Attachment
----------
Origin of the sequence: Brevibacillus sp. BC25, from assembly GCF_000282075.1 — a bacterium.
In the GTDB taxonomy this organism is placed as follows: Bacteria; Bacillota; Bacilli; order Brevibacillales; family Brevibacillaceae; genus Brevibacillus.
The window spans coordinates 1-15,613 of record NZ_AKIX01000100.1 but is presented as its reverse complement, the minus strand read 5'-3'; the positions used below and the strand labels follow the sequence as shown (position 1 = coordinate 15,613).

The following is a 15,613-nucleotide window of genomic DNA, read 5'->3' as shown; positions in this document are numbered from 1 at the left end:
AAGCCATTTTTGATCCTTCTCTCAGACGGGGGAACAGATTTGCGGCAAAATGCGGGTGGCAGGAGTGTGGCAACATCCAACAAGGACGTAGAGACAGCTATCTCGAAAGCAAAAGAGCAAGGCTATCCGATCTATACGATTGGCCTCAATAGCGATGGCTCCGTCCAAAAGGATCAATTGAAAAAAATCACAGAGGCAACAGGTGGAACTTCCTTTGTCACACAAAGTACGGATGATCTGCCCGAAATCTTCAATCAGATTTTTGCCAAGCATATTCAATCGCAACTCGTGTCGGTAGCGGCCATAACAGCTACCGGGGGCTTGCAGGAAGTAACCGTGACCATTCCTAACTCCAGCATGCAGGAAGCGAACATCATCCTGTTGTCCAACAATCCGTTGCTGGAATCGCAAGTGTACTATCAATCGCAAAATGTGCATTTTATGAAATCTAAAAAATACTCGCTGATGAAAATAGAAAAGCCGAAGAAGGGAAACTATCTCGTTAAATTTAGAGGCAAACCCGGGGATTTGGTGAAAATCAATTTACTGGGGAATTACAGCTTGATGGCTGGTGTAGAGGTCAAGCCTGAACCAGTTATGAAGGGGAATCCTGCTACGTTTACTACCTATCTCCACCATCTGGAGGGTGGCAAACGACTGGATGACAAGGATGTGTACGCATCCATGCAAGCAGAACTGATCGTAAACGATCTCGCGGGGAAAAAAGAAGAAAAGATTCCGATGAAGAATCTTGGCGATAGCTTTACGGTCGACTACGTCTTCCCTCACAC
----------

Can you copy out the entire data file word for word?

Origin of the sequence: Brevibacillus sp. BC25, from assembly GCF_000282075.1 — a bacterium.
In the GTDB taxonomy this organism is placed as follows: Bacteria; Bacillota; Bacilli; order Brevibacillales; family Brevibacillaceae; genus Brevibacillus.
The window spans coordinates 1-15,613 of record NZ_AKIX01000100.1 but is presented as its reverse complement, the minus strand read 5'-3'; the positions used below and the strand labels follow the sequence as shown (position 1 = coordinate 15,613).

The following is a 15,613-nucleotide window of genomic DNA, read 5'->3' as shown; positions in this document are numbered from 1 at the left end:
AAGCCATTTTTGATCCTTCTCTCAGACGGGGGAACAGATTTGCGGCAAAATGCGGGTGGCAGGAGTGTGGCAACATCCAACAAGGACGTAGAGACAGCTATCTCGAAAGCAAAAGAGCAAGGCTATCCGATCTATACGATTGGCCTCAATAGCGATGGCTCCGTCCAAAAGGATCAATTGAAAAAAATCACAGAGGCAACAGGTGGAACTTCCTTTGTCACACAAAGTACGGATGATCTGCCCGAAATCTTCAATCAGATTTTTGCCAAGCATATTCAATCGCAACTCGTGTCGGTAGCGGCCATAACAGCTACCGGGGGCTTGCAGGAAGTAACCGTGACCATTCCTAACTCCAGCATGCAGGAAGCGAACATCATCCTGTTGTCCAACAATCCGTTGCTGGAATCGCAAGTGTACTATCAATCGCAAAATGTGCATTTTATGAAATCTAAAAAATACTCGCTGATGAAAATAGAAAAGCCGAAGAAGGGAAACTATCTCGTTAAATTTAGAGGCAAACCCGGGGATTTGGTGAAAATCAATTTACTGGGGAATTACAGCTTGATGGCTGGTGTAGAGGTCAAGCCTGAACCAGTTATGAAGGGGAATCCTGCTACGTTTACTACCTATCTCCACCATCTGGAGGGTGGCAAACGACTGGATGACAAGGATGTGTACGCATCCATGCAAGCAGAACTGATCGTAAACGATCTCGCGGGGAAAAAAGAAGAAAAGATTCCGATGAAGAATCTTGGCGATAGCTTTACGGTCGACTACGTCTTCCCTCACAC